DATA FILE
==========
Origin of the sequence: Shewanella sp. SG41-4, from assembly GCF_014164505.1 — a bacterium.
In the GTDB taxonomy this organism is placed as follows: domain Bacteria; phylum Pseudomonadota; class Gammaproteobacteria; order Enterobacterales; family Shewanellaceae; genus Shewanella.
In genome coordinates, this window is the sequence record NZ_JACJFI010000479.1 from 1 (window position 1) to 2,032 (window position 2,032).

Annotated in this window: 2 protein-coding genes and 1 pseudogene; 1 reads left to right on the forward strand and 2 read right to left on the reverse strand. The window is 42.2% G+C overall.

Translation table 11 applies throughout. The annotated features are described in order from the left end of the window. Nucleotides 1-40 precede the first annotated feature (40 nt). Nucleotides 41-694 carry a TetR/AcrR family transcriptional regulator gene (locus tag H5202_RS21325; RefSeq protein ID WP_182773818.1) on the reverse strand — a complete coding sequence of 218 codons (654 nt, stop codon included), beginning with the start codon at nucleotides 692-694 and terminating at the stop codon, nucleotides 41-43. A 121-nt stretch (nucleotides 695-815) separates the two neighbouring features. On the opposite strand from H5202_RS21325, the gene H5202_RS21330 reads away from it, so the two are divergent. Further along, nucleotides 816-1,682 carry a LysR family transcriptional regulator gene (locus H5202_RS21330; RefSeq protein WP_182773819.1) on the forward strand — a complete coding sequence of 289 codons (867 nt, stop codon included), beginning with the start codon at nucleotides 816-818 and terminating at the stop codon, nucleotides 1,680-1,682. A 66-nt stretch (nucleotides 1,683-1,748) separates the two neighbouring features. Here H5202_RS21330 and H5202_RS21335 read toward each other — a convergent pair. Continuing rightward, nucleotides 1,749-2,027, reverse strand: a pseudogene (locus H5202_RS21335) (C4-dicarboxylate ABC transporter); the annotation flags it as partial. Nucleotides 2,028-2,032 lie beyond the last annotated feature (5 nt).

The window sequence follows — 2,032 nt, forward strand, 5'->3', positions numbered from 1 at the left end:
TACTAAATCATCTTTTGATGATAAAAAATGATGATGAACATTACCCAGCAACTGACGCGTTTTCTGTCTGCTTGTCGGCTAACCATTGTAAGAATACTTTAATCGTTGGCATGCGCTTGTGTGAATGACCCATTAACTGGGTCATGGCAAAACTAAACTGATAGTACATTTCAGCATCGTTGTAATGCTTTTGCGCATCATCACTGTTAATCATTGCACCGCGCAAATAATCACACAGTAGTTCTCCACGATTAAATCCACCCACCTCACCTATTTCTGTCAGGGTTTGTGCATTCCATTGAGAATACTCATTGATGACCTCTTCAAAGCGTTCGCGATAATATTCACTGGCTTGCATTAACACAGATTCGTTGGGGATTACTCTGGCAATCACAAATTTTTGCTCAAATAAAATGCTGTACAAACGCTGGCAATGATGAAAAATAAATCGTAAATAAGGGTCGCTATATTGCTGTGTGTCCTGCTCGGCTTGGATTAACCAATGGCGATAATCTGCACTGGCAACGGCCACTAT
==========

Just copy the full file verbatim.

Origin of the sequence: Shewanella sp. SG41-4, from assembly GCF_014164505.1 — a bacterium.
In the GTDB taxonomy this organism is placed as follows: domain Bacteria; phylum Pseudomonadota; class Gammaproteobacteria; order Enterobacterales; family Shewanellaceae; genus Shewanella.
In genome coordinates, this window is the sequence record NZ_JACJFI010000479.1 from 1 (window position 1) to 2,032 (window position 2,032).

Annotated in this window: 2 protein-coding genes and 1 pseudogene; 1 reads left to right on the forward strand and 2 read right to left on the reverse strand. The window is 42.2% G+C overall.

Translation table 11 applies throughout. The annotated features are described in order from the left end of the window. Nucleotides 1-40 precede the first annotated feature (40 nt). Nucleotides 41-694 carry a TetR/AcrR family transcriptional regulator gene (locus tag H5202_RS21325; RefSeq protein ID WP_182773818.1) on the reverse strand — a complete coding sequence of 218 codons (654 nt, stop codon included), beginning with the start codon at nucleotides 692-694 and terminating at the stop codon, nucleotides 41-43. A 121-nt stretch (nucleotides 695-815) separates the two neighbouring features. On the opposite strand from H5202_RS21325, the gene H5202_RS21330 reads away from it, so the two are divergent. Further along, nucleotides 816-1,682 carry a LysR family transcriptional regulator gene (locus H5202_RS21330; RefSeq protein WP_182773819.1) on the forward strand — a complete coding sequence of 289 codons (867 nt, stop codon included), beginning with the start codon at nucleotides 816-818 and terminating at the stop codon, nucleotides 1,680-1,682. A 66-nt stretch (nucleotides 1,683-1,748) separates the two neighbouring features. Here H5202_RS21330 and H5202_RS21335 read toward each other — a convergent pair. Continuing rightward, nucleotides 1,749-2,027, reverse strand: a pseudogene (locus H5202_RS21335) (C4-dicarboxylate ABC transporter); the annotation flags it as partial. Nucleotides 2,028-2,032 lie beyond the last annotated feature (5 nt).

The window sequence follows — 2,032 nt, forward strand, 5'->3', positions numbered from 1 at the left end:
TACTAAATCATCTTTTGATGATAAAAAATGATGATGAACATTACCCAGCAACTGACGCGTTTTCTGTCTGCTTGTCGGCTAACCATTGTAAGAATACTTTAATCGTTGGCATGCGCTTGTGTGAATGACCCATTAACTGGGTCATGGCAAAACTAAACTGATAGTACATTTCAGCATCGTTGTAATGCTTTTGCGCATCATCACTGTTAATCATTGCACCGCGCAAATAATCACACAGTAGTTCTCCACGATTAAATCCACCCACCTCACCTATTTCTGTCAGGGTTTGTGCATTCCATTGAGAATACTCATTGATGACCTCTTCAAAGCGTTCGCGATAATATTCACTGGCTTGCATTAACACAGATTCGTTGGGGATTACTCTGGCAATCACAAATTTTTGCTCAAATAAAATGCTGTACAAACGCTGGCAATGATGAAAAATAAATCGTAAATAAGGGTCGCTATATTGCTGTGTGTCCTGCTCGGCTTGGATTAACCAATGGCGATAATCTGCACTGGCAACGGCCACTAT